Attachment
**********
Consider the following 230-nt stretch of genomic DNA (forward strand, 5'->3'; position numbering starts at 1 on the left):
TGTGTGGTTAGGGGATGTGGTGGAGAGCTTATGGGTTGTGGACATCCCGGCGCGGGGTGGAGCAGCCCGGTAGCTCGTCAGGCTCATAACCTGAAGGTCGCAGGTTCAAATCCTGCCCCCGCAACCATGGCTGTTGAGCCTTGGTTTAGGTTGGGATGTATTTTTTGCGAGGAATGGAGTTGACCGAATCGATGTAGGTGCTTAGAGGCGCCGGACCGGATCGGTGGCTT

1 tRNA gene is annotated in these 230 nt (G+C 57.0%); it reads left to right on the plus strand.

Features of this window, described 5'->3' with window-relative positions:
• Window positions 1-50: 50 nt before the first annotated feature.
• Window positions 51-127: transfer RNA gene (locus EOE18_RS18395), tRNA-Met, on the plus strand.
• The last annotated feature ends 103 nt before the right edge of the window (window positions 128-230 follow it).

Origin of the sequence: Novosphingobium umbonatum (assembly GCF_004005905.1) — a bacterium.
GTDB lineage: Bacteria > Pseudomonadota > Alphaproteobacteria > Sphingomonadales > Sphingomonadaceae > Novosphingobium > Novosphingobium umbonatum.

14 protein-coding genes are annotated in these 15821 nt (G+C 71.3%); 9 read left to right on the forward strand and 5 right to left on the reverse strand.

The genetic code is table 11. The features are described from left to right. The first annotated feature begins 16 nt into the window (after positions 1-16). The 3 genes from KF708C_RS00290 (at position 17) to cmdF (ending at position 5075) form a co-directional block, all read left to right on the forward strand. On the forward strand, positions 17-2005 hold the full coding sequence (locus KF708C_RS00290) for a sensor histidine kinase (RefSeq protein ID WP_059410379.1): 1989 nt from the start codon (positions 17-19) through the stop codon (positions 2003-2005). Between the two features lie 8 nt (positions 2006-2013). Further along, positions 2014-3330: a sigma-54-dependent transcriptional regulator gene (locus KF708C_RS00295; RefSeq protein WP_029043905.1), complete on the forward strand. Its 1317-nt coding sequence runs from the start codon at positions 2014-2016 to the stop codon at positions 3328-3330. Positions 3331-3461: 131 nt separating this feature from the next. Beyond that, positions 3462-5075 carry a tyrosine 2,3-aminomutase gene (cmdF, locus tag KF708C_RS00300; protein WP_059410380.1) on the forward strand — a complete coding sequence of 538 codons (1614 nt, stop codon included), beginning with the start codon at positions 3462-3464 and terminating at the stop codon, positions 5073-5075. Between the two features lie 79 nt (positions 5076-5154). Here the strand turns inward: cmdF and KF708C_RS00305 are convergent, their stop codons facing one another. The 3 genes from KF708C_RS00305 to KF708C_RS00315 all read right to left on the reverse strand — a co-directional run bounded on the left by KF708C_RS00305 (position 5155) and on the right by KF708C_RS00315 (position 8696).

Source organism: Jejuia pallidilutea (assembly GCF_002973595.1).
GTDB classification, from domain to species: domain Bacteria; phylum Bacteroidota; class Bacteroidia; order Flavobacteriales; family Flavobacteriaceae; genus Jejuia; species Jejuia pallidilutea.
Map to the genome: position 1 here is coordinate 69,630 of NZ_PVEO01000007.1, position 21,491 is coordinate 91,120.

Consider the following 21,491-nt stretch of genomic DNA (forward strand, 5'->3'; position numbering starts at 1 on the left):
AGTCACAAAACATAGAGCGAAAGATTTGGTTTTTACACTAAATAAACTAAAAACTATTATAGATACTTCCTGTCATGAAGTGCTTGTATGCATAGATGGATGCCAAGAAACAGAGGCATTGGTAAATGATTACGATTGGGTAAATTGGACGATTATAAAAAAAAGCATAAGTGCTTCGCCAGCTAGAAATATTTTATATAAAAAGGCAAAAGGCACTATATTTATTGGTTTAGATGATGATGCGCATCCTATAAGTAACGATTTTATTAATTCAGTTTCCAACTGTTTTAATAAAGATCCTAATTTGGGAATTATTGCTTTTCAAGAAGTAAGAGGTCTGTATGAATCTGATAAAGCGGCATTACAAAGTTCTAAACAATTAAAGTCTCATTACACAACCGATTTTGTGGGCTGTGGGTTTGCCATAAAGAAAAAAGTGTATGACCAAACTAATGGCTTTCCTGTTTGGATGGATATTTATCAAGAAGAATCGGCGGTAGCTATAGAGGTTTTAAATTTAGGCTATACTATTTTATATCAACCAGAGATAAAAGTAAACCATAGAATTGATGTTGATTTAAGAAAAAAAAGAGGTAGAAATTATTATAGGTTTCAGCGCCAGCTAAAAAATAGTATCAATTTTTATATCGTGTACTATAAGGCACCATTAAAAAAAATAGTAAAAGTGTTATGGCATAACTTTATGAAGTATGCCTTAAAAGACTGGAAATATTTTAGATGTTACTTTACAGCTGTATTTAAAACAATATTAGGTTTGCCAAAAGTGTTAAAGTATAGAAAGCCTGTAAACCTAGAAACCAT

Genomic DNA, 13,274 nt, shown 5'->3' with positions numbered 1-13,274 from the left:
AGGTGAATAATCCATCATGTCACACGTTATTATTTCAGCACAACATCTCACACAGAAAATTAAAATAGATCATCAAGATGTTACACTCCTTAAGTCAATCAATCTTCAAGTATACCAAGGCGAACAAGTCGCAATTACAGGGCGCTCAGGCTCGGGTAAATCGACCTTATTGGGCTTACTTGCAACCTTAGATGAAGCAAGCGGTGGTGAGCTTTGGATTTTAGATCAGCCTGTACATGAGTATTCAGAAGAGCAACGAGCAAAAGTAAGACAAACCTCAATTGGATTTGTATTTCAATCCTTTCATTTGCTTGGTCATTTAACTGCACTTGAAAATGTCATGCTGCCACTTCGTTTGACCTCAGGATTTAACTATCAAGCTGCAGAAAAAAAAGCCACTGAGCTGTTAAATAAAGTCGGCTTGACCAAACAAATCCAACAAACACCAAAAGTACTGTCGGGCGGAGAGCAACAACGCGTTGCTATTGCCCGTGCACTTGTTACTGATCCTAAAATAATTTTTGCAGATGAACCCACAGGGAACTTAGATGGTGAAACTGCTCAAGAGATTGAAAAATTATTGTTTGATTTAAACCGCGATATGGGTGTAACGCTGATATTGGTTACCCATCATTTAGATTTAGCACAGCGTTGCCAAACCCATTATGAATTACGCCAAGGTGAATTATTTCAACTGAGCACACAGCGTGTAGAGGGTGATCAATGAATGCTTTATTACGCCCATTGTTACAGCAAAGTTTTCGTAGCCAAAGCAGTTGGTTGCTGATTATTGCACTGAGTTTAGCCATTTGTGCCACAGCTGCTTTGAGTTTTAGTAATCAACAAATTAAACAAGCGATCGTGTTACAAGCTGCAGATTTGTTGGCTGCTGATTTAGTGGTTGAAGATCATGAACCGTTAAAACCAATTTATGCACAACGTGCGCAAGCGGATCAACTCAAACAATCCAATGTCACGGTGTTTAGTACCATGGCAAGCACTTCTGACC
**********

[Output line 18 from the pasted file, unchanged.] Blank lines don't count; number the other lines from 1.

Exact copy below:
AGGTGAATAATCCATCATGTCACACGTTATTATTTCAGCACAACATCTCACACAGAAAATTAAAATAGATCATCAAGATGTTACACTCCTTAAGTCAATCAATCTTCAAGTATACCAAGGCGAACAAGTCGCAATTACAGGGCGCTCAGGCTCGGGTAAATCGACCTTATTGGGCTTACTTGCAACCTTAGATGAAGCAAGCGGTGGTGAGCTTTGGATTTTAGATCAGCCTGTACATGAGTATTCAGAAGAGCAACGAGCAAAAGTAAGACAAACCTCAATTGGATTTGTATTTCAATCCTTTCATTTGCTTGGTCATTTAACTGCACTTGAAAATGTCATGCTGCCACTTCGTTTGACCTCAGGATTTAACTATCAAGCTGCAGAAAAAAAAGCCACTGAGCTGTTAAATAAAGTCGGCTTGACCAAACAAATCCAACAAACACCAAAAGTACTGTCGGGCGGAGAGCAACAACGCGTTGCTATTGCCCGTGCACTTGTTACTGATCCTAAAATAATTTTTGCAGATGAACCCACAGGGAACTTAGATGGTGAAACTGCTCAAGAGATTGAAAAATTATTGTTTGATTTAAACCGCGATATGGGTGTAACGCTGATATTGGTTACCCATCATTTAGATTTAGCACAGCGTTGCCAAACCCATTATGAATTACGCCAAGGTGAATTATTTCAACTGAGCACACAGCGTGTAGAGGGTGATCAATGAATGCTTTATTACGCCCATTGTTACAGCAAAGTTTTCGTAGCCAAAGCAGTTGGTTGCTGATTATTGCACTGAGTTTAGCCATTTGTGCCACAGCTGCTTTGAGTTTTAGTAATCAACAAATTAAACAAGCGATCGTGTTACAAGCTGCAGATTTGTTGGCTGCTGATTTAGTGGTTGAAGATCATGAACCGTTAAAACCAATTTATGCACAACGTGCGCAAGCGGATCAACTCAAACAATCCAATGTCACGGTGTTTAGTACCATGGCAAGCACTTCTGACC